Island businessman in mentor role at Cornell
A Bermudian businessman is helping students at an Ivy League school to bridge the gap between academic theory and the real economy.
Stephen Thomson is an Entrepreneur in Residence at the at the Pillsbury Institute for Hospitality Entrepreneurship, which is within Cornell University's SC Johnson College of Business in the School of Hotel Administration.
Mr Thomson, who graduated from Cornell in 1982, takes great pride in the appointment by his alma mater. He has been in the unpaid EIR role for nearly two years, interacting with students, offering them guidance on how they should go about turning their business visions into reality.
His next trip to Pillsbury, which is located in Ithaca, upstate New York, will be next week. Sometimes he will speak in a class on a certain topic, usually for 20 minutes or so, and then deal with about 30 minutes of questions from students. He also meets personally with students in one-hour and half-hour slots, when they bombard him with questions.
Mr Thomson finds the sessions invigorating. “These students are between 18 and 22 years old and they're full of energy and ideas,” he said. “I think I get more out of it than the students do!”
He reckons that between a half and three quarters of the students he advises are already running their own businesses. The most frequently asked question he gets is on how to get financing. And students often call him up when he's at home in Bermuda.
Additionally, he has served as a judge in the Cornell Hospitality Business Plan Competition, which offers $25,000 in seed money for the winner.
As a seasoned entrepreneur himself, in property development, dry cleaning, shipping and courier services, and hospitality, Mr Thomson knows that it's not all plain sailing when striving to build a business.
“My favourite saying is ‘never give up',” Mr Thomson said. “You've got to fail three times before you succeed. I tell the students that failures are very acceptable — and don't think of them as failures, but as tries.”
Looking at his own experience, he believes he learnt just as much from the flops as from the successes — and he also learnt that taking care of customers is key to success.
Asked whether it was possible to teach entrepreneurship, Mr Thomson said: “It's possible to teach the skills that can help someone to be an entrepreneur, but a lot of it comes from the gut.
“You will hit roadblocks and you have to be determined enough to find a way around them — and that has to come from inside.”
After graduating from Cornell, Mr Thomson started his career in hospitality, joining the Four Seasons Hotel in Toronto as a management trainee. The chain moved him to San Francisco in 1984 and two years later, he opened the Four Seasons Hotel in Newport Beach, California.
A year later he returned to the island to take up a senior manager role with Elbow Beach Hotel.
In 1988, he ventured into dry cleaning with the launch of Just Shirts, which is still in business 30 years later. It was around that time that he pursued an idea with a business partner in Oxfordshire in the UK, to locate dry cleaners at railway stations.
“The idea was that people could drop off their shirts to be cleaned before they caught the train and pick them up when they got back,” Mr Thomson recalled. “We wanted to put them at Didcot and Summertown stations. British Rail loved it. But at the eleventh hour, we were undercut by Sketchley, so we failed.”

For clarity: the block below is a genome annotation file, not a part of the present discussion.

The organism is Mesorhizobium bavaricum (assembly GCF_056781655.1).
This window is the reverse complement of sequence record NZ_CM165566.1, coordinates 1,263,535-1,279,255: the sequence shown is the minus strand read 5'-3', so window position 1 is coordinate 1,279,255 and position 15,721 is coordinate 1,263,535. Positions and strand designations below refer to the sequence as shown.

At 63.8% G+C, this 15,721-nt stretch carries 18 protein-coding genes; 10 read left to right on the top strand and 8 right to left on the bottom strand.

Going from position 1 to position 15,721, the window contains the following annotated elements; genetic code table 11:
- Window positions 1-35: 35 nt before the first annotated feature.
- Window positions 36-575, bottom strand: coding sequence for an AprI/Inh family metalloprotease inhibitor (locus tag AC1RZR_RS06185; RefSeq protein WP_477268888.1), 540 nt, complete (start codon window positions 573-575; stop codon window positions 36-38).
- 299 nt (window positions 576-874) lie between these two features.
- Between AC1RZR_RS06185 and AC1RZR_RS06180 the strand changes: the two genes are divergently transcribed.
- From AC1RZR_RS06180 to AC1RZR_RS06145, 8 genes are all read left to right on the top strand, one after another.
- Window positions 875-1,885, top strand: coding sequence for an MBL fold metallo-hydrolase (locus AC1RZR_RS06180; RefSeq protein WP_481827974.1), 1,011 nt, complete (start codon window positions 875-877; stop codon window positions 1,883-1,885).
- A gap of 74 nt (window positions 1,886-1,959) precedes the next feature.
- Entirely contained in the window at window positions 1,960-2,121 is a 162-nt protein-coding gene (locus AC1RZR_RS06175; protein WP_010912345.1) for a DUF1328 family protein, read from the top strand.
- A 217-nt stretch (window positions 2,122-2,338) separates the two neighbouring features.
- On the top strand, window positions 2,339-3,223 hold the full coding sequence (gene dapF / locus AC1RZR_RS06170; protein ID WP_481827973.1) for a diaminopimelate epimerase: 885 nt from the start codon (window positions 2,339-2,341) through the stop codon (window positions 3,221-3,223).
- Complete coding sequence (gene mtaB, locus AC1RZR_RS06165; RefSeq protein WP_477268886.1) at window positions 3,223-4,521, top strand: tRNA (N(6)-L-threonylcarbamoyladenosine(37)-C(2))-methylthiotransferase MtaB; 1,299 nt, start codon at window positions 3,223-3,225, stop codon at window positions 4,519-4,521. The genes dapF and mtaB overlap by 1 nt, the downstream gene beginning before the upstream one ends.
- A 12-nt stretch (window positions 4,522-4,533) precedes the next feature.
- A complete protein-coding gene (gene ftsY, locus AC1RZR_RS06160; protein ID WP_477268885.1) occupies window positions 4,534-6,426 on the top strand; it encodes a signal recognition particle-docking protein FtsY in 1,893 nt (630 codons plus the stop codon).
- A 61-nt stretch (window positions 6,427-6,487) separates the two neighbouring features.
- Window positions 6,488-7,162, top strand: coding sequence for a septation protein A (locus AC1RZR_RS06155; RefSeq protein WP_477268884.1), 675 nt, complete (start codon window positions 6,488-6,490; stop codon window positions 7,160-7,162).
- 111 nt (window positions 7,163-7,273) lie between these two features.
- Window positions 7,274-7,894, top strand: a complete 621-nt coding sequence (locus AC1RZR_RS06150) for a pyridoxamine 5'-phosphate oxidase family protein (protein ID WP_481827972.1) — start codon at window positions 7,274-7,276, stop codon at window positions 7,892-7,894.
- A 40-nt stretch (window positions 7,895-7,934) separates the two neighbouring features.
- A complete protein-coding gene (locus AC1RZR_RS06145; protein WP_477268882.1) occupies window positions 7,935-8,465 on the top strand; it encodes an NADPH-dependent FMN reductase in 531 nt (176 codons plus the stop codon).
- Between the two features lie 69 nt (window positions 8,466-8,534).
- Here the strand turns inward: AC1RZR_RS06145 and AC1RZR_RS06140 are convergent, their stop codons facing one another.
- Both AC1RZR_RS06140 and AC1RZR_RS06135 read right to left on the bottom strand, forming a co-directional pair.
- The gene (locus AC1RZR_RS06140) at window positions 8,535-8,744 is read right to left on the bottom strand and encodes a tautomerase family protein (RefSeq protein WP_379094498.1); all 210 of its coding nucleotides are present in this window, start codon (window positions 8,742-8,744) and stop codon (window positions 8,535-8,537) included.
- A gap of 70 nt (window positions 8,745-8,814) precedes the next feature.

At Elbow Beach, he grasped another opportunity, when he started bringing in minibars for the hotel as an outside contractor.
In 1990, he started Mailboxes Unlimited, which started out as a packing and shipping company. In the late 1990s, Mr Thomson noticed a demand from Bermudians to buy from overseas, often through catalogues, from companies that did not ship to Bermuda. They needed a US address, a problem he solved by opening an office in New Jersey to which goods could be sent on their first port of call before being shipped to the island.
With the rise of online shopping, the business has continued to thrive, bringing in “about a tonne a day” of packages to Bermuda, Mr Thomson said.
The entrepreneur built up his dry-cleaning business over the years, both organically and through acquisitions, including Hamilton Val, Paget Drycleaners, Coral Cleaners, Quality Cleaners and Blue Ribbon Cleaners. The business has contracted somewhat in recent years and only Just Shirts and Coral Cleaners survive.
His real estate activities include the purchase of the nine-acre Heron's Nest property in Riddell's Bay, which was then sold off in lots, an enterprise in partnership with fellow Bermudian Stephen Dunkley. He is also involved in a project to build three-bedroom homes on land in Goose Bay, Labrador.
Mr Thomson is also chairman of Bermuda Press (Holdings) Ltd, parent company of The Royal Gazette.
Education has been a longstanding interest for Mr Thomson, who sat on the board of his former school in Ontario, Canada, Trinity College School, for 14 years. He was also on the Pillsbury board for five years.
“Business is not all about making money, it's also about giving back to your community or school,” he said.
Neil Tarallo, senior lecturer, entrepreneurship at the Pillsbury Institute, said that the work of mentors like Mr Thomson would have lasting benefits for students.
“It is well known, and supported by academic research, that entrepreneurs who take advantage of mentors and mentoring programmes are more likely to launch sustainable businesses,” Mr Tarallo said.
“The Pillsbury Institute for Hospitality Entrepreneurship's Entrepreneur in Residence Programme (EIR) was created with this in mind. In addition, our 15-plus EIRs help to provide our students with an understanding of the mindset and behaviours of expert entrepreneurs.
“Entrepreneurs like Steve Thomson provide an invaluable service as we support our student entrepreneurs.”